By Bob Walsh
The Gun of the Week this time around is another blast from the past, the Smith and Wesson Target Masterpiece (which morphed into the M-14 when they started numbering them in 1957).
This is a K-frame .38 special with a 6 inch barrel, a patridge front sight and the excellent S&W micro-adjustable rear sight. It gives a very nice sight picture.
They were made mostly in 6 inch and 8 3/8 inch barrels, though a small number were made with 4 inch and even 5 inch barrels. The very early ones had a tapered barrel but after the first year they came with the bull barrel. This one had the bull barrel and was shipped in 1948. It has a ¼ inch rib along the top of the barrel and the front sight is 1/3 inch wide. They could also be order with a 1/10 inch wide front sight, for those who liked a little more daylight in their sight picture. It has a serrated front strap and back strap, a grooved wide trigger with an over-travel stop and a semi-target hammer. All perfectly normal for this weapon, which is a five-screw model.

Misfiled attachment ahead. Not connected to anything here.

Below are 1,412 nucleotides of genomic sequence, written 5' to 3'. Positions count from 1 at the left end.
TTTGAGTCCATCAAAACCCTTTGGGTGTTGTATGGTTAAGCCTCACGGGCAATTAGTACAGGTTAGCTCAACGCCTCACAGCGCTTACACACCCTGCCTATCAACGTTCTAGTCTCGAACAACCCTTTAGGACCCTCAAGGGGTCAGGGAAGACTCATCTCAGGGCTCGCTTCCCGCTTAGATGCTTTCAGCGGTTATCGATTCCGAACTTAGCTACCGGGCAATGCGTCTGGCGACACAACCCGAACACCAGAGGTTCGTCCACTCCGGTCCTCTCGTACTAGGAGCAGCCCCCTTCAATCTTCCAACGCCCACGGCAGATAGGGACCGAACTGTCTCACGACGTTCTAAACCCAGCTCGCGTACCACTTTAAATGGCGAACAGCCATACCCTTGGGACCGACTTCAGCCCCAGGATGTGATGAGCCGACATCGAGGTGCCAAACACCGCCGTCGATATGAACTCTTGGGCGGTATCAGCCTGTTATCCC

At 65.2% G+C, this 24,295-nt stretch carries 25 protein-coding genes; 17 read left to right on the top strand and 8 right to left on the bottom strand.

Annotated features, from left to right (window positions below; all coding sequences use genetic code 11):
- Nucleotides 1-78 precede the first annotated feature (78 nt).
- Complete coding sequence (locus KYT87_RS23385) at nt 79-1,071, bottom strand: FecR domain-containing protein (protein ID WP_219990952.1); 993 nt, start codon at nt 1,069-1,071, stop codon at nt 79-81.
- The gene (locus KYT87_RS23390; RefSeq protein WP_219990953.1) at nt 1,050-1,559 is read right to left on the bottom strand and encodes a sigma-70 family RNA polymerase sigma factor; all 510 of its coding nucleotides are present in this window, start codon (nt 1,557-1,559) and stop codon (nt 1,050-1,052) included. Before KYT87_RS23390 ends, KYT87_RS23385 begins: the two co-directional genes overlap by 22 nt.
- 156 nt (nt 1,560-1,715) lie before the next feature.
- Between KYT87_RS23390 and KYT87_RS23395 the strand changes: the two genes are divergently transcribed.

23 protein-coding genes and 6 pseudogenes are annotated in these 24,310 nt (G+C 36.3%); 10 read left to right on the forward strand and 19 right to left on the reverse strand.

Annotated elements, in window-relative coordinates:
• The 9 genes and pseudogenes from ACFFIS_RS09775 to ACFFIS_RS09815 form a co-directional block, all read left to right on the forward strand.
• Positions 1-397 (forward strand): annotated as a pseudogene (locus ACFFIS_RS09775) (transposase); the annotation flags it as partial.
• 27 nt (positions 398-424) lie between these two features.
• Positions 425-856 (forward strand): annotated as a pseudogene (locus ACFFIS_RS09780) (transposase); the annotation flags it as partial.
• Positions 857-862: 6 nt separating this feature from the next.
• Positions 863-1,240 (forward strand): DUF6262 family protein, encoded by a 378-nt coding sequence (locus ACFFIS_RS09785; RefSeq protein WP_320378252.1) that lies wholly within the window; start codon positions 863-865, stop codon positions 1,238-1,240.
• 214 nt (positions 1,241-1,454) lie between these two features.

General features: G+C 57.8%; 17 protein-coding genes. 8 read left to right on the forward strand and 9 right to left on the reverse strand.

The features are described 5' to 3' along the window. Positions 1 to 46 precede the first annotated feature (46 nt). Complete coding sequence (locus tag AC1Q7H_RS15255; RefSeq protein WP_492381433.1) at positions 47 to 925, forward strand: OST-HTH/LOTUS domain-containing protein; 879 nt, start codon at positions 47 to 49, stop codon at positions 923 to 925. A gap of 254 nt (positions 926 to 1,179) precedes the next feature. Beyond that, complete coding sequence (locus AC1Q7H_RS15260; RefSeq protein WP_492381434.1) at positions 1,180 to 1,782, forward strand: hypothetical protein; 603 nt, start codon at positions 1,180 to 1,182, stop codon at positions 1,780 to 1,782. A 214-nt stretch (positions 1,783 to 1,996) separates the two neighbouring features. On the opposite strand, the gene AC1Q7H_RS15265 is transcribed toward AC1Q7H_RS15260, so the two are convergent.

A small number were made in .38 S&W for the British Commonwealth They are rare to unknown in the U.S., though at least six clones are known to have been made from left-over parts and kept in the U.S.
These revolvers with also known as the K-38 when equipped with a Baughman Quick-Draw service front sight rather than a target sight and a 4 inch barrel. This became the Model 15 when they started numbering models.
This particular weapon shoots very well, much better than I can hold. In fact I took it out and put 50 rounds thru it just before I wrote this up. It is a fine weapon and I am very happy to have it in my collection.